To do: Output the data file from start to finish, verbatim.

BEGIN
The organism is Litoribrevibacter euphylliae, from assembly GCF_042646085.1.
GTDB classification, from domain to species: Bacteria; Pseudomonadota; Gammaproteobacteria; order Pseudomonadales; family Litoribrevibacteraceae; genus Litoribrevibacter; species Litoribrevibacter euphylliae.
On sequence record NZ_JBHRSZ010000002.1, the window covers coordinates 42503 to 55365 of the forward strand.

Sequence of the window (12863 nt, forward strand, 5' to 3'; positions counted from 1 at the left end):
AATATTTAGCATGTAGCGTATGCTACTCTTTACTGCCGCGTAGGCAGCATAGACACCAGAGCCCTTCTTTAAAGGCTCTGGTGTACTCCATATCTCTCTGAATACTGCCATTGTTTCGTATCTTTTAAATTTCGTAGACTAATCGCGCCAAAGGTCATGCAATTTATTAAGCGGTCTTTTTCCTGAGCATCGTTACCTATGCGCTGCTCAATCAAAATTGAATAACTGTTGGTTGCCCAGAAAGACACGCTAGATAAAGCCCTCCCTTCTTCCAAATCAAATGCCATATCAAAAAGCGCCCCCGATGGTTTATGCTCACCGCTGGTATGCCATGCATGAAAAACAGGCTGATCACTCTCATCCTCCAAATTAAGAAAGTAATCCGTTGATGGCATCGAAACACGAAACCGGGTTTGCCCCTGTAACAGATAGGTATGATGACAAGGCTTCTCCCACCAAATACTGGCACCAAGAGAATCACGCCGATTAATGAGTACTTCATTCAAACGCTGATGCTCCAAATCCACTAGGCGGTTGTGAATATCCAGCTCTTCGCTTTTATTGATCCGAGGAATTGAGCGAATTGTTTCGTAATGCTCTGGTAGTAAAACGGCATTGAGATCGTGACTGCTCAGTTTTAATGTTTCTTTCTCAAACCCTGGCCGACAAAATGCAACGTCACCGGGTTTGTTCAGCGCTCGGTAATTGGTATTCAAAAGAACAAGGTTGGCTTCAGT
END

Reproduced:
The organism is Litoribrevibacter euphylliae, from assembly GCF_042646085.1.
GTDB classification, from domain to species: Bacteria; Pseudomonadota; Gammaproteobacteria; order Pseudomonadales; family Litoribrevibacteraceae; genus Litoribrevibacter; species Litoribrevibacter euphylliae.
On sequence record NZ_JBHRSZ010000002.1, the window covers coordinates 42503 to 55365 of the forward strand.

Sequence of the window (12863 nt, forward strand, 5' to 3'; positions counted from 1 at the left end):
AATATTTAGCATGTAGCGTATGCTACTCTTTACTGCCGCGTAGGCAGCATAGACACCAGAGCCCTTCTTTAAAGGCTCTGGTGTACTCCATATCTCTCTGAATACTGCCATTGTTTCGTATCTTTTAAATTTCGTAGACTAATCGCGCCAAAGGTCATGCAATTTATTAAGCGGTCTTTTTCCTGAGCATCGTTACCTATGCGCTGCTCAATCAAAATTGAATAACTGTTGGTTGCCCAGAAAGACACGCTAGATAAAGCCCTCCCTTCTTCCAAATCAAATGCCATATCAAAAAGCGCCCCCGATGGTTTATGCTCACCGCTGGTATGCCATGCATGAAAAACAGGCTGATCACTCTCATCCTCCAAATTAAGAAAGTAATCCGTTGATGGCATCGAAACACGAAACCGGGTTTGCCCCTGTAACAGATAGGTATGATGACAAGGCTTCTCCCACCAAATACTGGCACCAAGAGAATCACGCCGATTAATGAGTACTTCATTCAAACGCTGATGCTCCAAATCCACTAGGCGGTTGTGAATATCCAGCTCTTCGCTTTTATTGATCCGAGGAATTGAGCGAATTGTTTCGTAATGCTCTGGTAGTAAAACGGCATTGAGATCGTGACTGCTCAGTTTTAATGTTTCTTTCTCAAACCCTGGCCGACAAAATGCAACGTCACCGGGTTTGTTCAGCGCTCGGTAATTGGTATTCAAAAGAACAAGGTTGGCTTCAGT